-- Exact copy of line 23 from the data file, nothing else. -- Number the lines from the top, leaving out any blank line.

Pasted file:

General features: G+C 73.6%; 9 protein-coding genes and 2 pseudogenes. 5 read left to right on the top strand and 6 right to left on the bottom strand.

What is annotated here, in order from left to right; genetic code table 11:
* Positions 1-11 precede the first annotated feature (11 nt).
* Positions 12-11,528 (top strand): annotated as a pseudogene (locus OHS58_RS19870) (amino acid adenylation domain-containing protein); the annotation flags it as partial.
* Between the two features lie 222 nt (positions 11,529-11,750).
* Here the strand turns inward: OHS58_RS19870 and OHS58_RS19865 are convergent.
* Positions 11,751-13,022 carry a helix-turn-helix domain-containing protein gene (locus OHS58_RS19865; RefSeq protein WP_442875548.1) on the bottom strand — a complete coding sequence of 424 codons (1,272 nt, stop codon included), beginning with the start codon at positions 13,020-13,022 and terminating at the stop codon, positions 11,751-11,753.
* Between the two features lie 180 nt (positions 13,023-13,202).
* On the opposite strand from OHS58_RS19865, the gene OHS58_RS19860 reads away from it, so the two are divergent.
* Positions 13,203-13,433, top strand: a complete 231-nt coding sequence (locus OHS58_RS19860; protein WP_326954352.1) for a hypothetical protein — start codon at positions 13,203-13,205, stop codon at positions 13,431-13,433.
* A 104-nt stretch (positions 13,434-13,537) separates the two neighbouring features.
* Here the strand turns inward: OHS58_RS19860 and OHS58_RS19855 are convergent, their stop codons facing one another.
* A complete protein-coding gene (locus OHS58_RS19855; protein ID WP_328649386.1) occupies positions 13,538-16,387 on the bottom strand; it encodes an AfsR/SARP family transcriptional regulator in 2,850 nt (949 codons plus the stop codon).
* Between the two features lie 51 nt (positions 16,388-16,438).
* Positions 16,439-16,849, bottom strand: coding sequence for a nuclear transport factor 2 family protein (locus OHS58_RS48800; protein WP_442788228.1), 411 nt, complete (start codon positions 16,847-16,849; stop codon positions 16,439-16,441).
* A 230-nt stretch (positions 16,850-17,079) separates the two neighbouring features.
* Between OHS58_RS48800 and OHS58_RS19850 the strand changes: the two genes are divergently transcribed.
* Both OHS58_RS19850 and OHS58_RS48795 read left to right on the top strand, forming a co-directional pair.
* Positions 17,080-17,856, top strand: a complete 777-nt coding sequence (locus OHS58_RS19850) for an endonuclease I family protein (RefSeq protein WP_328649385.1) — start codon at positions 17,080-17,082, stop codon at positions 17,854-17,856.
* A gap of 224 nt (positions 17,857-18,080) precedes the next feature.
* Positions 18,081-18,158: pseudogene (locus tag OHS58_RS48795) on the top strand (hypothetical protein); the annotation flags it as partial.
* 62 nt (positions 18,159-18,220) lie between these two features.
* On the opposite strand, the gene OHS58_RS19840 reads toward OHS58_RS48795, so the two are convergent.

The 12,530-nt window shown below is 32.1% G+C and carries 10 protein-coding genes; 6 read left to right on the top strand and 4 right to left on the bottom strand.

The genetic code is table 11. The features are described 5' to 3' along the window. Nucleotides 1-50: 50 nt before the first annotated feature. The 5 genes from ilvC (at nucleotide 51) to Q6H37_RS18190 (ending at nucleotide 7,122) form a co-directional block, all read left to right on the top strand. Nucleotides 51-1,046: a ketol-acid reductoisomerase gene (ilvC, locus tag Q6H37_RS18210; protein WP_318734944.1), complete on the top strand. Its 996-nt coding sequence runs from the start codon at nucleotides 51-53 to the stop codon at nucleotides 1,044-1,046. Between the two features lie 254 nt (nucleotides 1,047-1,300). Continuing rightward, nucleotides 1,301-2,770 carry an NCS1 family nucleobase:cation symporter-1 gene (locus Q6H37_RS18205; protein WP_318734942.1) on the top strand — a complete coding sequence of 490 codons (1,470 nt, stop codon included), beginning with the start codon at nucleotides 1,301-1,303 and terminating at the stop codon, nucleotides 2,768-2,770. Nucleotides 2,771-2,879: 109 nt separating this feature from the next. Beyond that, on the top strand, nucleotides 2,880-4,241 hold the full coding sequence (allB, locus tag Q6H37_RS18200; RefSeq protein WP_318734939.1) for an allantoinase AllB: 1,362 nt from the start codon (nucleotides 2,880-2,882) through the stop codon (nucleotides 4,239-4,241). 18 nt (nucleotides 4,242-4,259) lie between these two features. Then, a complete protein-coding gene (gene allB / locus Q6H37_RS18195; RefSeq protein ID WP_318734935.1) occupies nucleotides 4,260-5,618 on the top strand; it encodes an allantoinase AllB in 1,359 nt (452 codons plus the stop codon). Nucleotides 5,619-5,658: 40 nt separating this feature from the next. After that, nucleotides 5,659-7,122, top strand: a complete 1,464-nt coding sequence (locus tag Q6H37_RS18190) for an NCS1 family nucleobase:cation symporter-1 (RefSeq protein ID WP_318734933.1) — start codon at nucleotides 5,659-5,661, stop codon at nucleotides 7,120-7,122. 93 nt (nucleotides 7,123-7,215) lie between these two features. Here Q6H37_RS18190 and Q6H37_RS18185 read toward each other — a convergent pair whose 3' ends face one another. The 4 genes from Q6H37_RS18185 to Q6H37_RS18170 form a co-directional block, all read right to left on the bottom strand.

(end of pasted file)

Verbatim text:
* On the opposite strand, the gene OHS58_RS19840 reads toward OHS58_RS48795, so the two are convergent.